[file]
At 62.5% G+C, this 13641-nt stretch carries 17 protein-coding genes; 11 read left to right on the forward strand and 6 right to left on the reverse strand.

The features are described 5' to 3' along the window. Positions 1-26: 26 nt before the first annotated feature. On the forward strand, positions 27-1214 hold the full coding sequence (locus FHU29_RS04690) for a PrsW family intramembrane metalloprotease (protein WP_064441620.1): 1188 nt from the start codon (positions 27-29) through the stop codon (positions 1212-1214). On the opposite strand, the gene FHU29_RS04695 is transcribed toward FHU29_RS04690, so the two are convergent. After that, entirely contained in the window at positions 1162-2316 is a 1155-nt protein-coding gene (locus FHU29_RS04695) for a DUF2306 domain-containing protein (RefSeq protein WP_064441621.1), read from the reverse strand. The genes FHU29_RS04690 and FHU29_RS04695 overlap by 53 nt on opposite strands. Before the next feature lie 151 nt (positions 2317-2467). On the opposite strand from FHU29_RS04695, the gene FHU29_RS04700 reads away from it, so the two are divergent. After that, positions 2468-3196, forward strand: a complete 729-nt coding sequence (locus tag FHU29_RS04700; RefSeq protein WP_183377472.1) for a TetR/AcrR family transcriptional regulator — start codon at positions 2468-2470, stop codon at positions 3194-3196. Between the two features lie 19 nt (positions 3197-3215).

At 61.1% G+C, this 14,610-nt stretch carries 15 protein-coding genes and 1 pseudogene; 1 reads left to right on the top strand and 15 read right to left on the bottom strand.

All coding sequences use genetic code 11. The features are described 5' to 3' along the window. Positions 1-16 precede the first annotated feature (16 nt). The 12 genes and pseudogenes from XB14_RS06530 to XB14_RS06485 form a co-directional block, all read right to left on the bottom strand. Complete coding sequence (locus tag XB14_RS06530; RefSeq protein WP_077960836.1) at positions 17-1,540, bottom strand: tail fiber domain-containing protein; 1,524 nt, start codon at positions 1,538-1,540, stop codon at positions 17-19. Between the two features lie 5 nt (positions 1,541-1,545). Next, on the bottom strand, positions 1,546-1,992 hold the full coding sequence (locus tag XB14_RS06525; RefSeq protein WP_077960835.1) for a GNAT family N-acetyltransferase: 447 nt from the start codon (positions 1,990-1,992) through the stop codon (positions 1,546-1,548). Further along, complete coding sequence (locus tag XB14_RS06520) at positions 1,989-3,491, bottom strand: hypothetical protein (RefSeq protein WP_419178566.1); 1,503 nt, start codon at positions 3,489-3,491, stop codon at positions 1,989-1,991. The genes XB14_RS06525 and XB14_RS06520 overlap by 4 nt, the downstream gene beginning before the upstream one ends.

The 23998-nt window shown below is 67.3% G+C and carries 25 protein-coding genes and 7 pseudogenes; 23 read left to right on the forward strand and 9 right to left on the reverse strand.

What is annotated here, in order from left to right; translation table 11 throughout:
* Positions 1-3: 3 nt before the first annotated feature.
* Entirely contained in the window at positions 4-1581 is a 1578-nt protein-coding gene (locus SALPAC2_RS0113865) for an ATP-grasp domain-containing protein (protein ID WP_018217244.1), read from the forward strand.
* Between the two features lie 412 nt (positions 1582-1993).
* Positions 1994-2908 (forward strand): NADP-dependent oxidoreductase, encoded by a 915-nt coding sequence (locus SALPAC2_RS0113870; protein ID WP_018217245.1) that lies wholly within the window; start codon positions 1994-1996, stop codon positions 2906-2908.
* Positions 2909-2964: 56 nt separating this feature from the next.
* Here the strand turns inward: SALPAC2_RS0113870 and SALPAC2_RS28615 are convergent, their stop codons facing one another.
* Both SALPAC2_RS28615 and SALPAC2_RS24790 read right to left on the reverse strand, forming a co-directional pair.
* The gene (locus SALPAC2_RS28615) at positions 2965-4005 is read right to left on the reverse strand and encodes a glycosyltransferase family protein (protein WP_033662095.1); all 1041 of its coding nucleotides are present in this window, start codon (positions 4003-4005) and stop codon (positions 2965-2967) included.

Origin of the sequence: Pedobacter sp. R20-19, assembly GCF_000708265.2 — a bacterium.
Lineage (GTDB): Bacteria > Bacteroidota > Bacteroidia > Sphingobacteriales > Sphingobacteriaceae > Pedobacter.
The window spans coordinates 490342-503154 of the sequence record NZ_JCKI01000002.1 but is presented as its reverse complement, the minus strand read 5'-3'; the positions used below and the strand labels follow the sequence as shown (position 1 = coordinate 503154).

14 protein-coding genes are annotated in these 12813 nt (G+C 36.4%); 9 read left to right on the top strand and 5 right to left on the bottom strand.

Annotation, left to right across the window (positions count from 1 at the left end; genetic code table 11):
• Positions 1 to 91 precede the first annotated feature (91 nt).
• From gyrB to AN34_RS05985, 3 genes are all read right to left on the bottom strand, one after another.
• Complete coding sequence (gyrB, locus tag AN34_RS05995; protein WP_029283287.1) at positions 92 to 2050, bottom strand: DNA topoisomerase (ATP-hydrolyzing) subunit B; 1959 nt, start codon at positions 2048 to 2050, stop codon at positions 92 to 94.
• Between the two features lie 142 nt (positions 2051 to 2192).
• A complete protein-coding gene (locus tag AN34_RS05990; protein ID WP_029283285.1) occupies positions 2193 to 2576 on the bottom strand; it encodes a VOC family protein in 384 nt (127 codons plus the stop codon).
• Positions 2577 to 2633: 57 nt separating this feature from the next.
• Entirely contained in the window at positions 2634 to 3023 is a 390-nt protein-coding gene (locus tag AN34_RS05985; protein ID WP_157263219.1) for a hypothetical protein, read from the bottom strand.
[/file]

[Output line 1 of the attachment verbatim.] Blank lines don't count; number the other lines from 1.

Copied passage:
At 62.5% G+C, this 13641-nt stretch carries 17 protein-coding genes; 11 read left to right on the forward strand and 6 right to left on the reverse strand.